Daily Archives: January 18, 2008

Checkoff prepares for 2009

Checkoff prepares for 2009

Beef Safety & Product Enhancement Research teams analyze the future of beef.

Western Livestock Journal

It may not be found on the first page (or even in the footnote) of a beef history book, but it’s there. Behind new beef cuts, new products for consumers, nutrition and youth education, is checkoff-funded research.

The process of deciding which research to fund and when has always been in the hands of producer committees. Before their work can begin, however, it is important to hear from all segments of the industry to review what is needed, what work is already underway, and where checkoff dollars can best achieve desired results.


Hoof Anatomy, Care and Management in Livestock

Hoof Anatomy, Care and Management in Livestock

Kate Hepworth, Animal Sciences Student; Dr. Michael Neary, Extension Animal Scientist; Dr. Simon Kenyon, Extension Veterinarian, Purdue University


The hoof is an extremely important structure in an animal’s body. Although an animal with hoof problems may be able to function, chances are that optimal animal production and performance will be reduced depending upon the severity of the problem.

A cow with painful feet is less likely to walk, and therefore, less likely to have the desire to get to a feed bunk, which will reduce weight gain or milk production compared to that of an animal able to consume its full ration of feed every day. Although some hoof problems are unavoidable, sound hoof management procedures can greatly reduce the incidence of hoof problems in all types of animals. A good hoof care program leads to lowered expenses in treatment of problems, as well as fewer losses due to decreased performance and productivity of the animal.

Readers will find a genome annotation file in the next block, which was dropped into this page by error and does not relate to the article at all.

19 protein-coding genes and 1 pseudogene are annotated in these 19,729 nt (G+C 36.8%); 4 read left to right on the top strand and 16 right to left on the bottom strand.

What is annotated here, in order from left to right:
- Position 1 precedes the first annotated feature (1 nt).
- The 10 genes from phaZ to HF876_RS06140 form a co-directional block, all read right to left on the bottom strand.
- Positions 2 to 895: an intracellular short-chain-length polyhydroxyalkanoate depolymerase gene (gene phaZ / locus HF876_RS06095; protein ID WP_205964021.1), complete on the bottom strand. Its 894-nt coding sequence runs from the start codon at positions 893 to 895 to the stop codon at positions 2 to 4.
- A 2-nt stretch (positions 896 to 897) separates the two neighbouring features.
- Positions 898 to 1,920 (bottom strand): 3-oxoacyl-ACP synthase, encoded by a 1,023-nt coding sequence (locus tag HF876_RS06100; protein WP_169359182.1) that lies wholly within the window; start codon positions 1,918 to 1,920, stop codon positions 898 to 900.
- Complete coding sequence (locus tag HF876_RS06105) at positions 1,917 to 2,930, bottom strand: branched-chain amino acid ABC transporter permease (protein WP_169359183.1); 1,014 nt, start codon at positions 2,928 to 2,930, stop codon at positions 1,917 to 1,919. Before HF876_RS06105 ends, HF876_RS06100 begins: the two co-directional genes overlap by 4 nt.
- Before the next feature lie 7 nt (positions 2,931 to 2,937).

NEMO Finds Quality

NEMO Finds Quality

Chelsea Good

Angus Journal

Ten years ago, northeast Missouri producers dreamed of a way to learn how their calves performed after they left the farm. When they shared those visions with their veterinarian, she did more than just listen.

People were telling me, they wished they knew how their cattle performed in the feedlot,� Imogene Latimer says. Most of them lacked the volume to deal directly with feedlots, and Latimer had the same problem with her own herd near Hunnewell, Mo. She knew the University of Missouri Extension was trying to organize a network of alliances to help smaller producers realize strength in numbers and develop value-based cattle marketing programs.


Cloned cattle offspring already in food chain

Cloned cattle offspring already in food chain


Fort Worth Star-Telegram

Even before federal regulators Tuesday declared that meat and milk from cloned cattle is safe, offspring of such animals already had entered the U.S. food chain, a Kansas cattleman-veterinarian asserted Wednesday.